As I mentioned in my previous post, I serve on a Board for a university in Haiti. As part of my role on that Board, I was tasked with researching collaborative models between different seminaries and universities. The following provides a summary of what I found most helpful for collaborative partners.
First, it is possible to create a large-scale system of theological education between non-geographic bound seminaries and schools. One example in the US is the Kairos Project (https://www.bli4u.org/kairos-project/). One of the aspects that I appreciate about this model is that they don’t use the word “merger” and instead talk about “integrative partnership” as a way to resonate with stakeholders (this is further nuanced by the limits of legal language that emphasizes mergers, acquisitions, or transfers of assets).
The strength of the Kairos Project is that each school involved is maintaining its own identity while at the same time working in partnership with the larger “platform.” In partnerships like this, partner schools maintain their name for the purposes of branding and constituent relationships. It’s worth noting, as mentioned by Greg Henson (President at Sioux Falls Seminary), that theological education is communal and contextual so there is a theological reason to maintain a localized name; one’s identity is often tied to the school/seminary where he/she was/is formed spiritually.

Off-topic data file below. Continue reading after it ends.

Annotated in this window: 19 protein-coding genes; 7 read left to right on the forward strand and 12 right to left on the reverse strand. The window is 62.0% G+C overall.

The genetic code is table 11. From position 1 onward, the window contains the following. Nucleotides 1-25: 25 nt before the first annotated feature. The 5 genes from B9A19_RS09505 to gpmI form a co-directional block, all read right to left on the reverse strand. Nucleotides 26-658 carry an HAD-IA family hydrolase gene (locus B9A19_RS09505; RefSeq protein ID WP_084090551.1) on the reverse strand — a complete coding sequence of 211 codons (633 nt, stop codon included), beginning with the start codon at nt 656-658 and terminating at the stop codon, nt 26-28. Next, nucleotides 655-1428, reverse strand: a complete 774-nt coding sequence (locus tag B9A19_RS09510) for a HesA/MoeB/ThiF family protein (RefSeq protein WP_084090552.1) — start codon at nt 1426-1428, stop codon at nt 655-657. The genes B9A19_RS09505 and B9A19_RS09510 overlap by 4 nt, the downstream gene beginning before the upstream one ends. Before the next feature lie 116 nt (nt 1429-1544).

Another benefit of such a model is that employees can be hired by the same entity and, eventually, could even share a Board of Trustees. Depending upon the location and commitments of the school(s), there may be an accreditation requirement for the full Board to approve the partnership. Regardless, accreditation should also be a primary point of conversation throughout these discussions.
Collaborations develop in many different ways. Sometimes, one school is seeking a partner and other times it comes from a place of desperation. As mutual trust is developed, the future possibilities are wide open! The timeline depends upon the coherence of mission and direction; this takes time, but can move quickly if alignment is high.
As I noted in the previous post, none of this is intended to be exhaustive, but simply to provide starting points for further discussion. Above all else, the organizations must make sure there is shared understanding of vision/direction, values, and strategy.
Let me know if you have questions or see other collaborative models that work.
Collaboration is a great demonstration of the unity in God’s kingdom!
-Dr. Brent Sleasman, President
-Image by DesignClass via Unsplash/AdopeSpark